- Flat, metal surface (a bench vice has a small anvil on it, or you can use a 1/4″ thick piece of steel plate, or even a big rock if that’s all you have)
- #8 hand drive finish nails (or similar)
- Propane torch
- Container of oil (a bowl or an empty nut can etc.)
Once you gather the supplies all you have to do is follow these simple directions.
- Use the hammer and steel plate (or rock) to flatten the head of the finish nail, also flatten about 1/4 of the head end of the nail (this acts as the stabilizer fin)
- Hold the nail by the very tip of the flattened end with the pliers and heat with the propane torch until cherry red
- Drop nail (now a Flechette) into the oil
It is best to have an assembly line of sorts. Flatten all the nail ends first, then heat and drop in the oil. After you heated them all (or the oil bowl is full), simply remove them from the oil and dry them off.
You now have heat treated, hardened Flechettes to load in your shotgun shell. Simply follow the previous instructions for loading Flechette rounds and you will be ready to send a devastating flurry of angry bees at any enemy intruders.
The video link earlier in the article showed store bought Flechette ammo being fired, and it appeared to be very underpowered. I have not personally fired that particular ammo, but I know very well how a 12 gauge pump should kick and sound when fired. The one in the video looked as if it wasn’t even being fired.
There was no noticeable recoil, and a 12 gauge has plenty of recoil. I think that the home made Flechette rounds will have a little more a$$ behind them because they are being made from full powered shells. This would hold especially true if you loaded turkey shot shells with the Flechettes because turkey loads are generally really hot loads.
Loading a grenade launcher round with Flechettes
You can view a grenade launcher as a big shotgun. You can reload the shells and fill them with Flechettes. That will hold considerably more that a 12 gauge shot shell will. Most people don’t have “real” grenade launchers on their guns.
Like me, they have flare launchers. The only difference being that the flare launcher is 37mm and the grenade launcher is 40mm. the other difference is that a grenade launcher requires special paperwork and permits because it is a class 3 destructive device, whereas the flare launcher requires no special paperwork or licenses, as long as you do not posses and anti-personnel ammunition for it.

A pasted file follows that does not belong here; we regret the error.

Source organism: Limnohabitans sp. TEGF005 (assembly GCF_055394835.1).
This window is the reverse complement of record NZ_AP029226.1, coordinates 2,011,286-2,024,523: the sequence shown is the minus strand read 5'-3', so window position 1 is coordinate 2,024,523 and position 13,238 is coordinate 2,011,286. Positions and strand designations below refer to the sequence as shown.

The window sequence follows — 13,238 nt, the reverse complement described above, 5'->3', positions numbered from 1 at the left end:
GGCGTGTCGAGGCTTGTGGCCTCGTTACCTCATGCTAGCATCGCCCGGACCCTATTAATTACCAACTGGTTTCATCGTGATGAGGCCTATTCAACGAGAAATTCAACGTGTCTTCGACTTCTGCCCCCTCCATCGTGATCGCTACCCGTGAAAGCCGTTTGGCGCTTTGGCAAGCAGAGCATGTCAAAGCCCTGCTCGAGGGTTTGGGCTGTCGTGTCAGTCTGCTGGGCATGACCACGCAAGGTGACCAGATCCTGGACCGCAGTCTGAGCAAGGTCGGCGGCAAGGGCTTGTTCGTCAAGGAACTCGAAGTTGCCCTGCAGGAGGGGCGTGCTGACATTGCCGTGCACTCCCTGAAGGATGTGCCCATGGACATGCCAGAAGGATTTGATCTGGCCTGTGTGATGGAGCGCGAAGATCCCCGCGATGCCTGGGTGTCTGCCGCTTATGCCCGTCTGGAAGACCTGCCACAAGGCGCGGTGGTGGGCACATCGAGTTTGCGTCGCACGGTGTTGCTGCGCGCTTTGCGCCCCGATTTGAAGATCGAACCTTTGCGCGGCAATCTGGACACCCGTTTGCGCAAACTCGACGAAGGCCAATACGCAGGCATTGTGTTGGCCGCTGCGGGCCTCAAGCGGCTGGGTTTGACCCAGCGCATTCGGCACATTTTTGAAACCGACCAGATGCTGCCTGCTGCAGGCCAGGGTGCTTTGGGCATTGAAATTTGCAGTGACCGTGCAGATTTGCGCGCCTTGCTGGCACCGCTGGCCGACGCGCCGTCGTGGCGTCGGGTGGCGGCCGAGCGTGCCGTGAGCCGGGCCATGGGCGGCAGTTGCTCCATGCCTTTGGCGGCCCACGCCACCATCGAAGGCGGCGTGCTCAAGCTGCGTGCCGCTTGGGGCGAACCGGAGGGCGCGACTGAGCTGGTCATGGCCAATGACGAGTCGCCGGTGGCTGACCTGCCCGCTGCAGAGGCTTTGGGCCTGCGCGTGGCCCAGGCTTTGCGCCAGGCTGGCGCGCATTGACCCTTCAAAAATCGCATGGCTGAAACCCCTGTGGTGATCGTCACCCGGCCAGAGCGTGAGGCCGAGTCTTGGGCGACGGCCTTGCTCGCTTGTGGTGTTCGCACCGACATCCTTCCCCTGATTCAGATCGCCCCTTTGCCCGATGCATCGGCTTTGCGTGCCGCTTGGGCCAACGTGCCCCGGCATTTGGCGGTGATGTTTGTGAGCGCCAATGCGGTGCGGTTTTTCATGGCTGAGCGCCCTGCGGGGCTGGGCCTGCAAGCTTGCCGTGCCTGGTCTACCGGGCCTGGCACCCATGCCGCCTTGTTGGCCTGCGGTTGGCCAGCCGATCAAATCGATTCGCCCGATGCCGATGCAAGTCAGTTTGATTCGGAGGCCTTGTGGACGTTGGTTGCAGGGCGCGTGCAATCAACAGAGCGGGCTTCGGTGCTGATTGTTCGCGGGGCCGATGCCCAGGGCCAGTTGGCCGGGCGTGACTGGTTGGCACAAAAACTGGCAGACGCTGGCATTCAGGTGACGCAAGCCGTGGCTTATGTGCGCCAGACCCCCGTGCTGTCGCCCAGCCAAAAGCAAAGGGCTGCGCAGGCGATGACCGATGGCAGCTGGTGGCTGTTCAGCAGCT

This even includes rubber balls. You can load flares, powder markers, and bird bombs for the flare launcher legally, but NO exploding rounds with more than 1/4 ounce of powder, and NO shrapnel can be loaded in a flare launcher round or the launcher then legally becomes a destructive device and must be registered. Silly, huh?
So, technically, that means that although 12 gauge Flechette rounds are legal, it is illegal to make ammunition for a 37mm launcher. If you own a registered 37mm or 40 mm launcher, then you CAN load Flechette ammunition in the rounds. That’s silly too, isn’t it?
Since we are on the topic of exotic shotgun ammunition I would like to mention a couple of others that I am fond of. One is the bolo round. This consists of two, large lead balls joined together with about 12” of steel wire. These rounds can basically bifurcate an enemy. (Bifurcate means cut them in half).
Here’s a video of a bolo round being fired into ballistics gel. He was really too close for them to open up enough for maximum effect.
You can also make your own bolo round. Cast your own lead balls with a length of braided steel wire in place then load them into a 3” shot shell like you did the Flechettes.
I also like several of the new solid copper and steel 12 gauge slugs being offered. Like the one in the video here:
Then there is the dragon’s breath. If you always wanted a flame thrower, the 12 gauge dragon’s breath probably isn’t very good on your gun, but it’s worse for anything you are pointing it at.
Here’s a video with some stills of people firing the dragons breath. It happens so fast in real time it doesn’t really look like much, but when you see the still you realize just how much fire is coming out of the muzzle.
Well, there you have it, how to make your own Flechette rounds and a couple of ideas for other fun stuff with your 12 gauge. Just put your mind to it and you can make it a reality.
More improvised arms and ammno: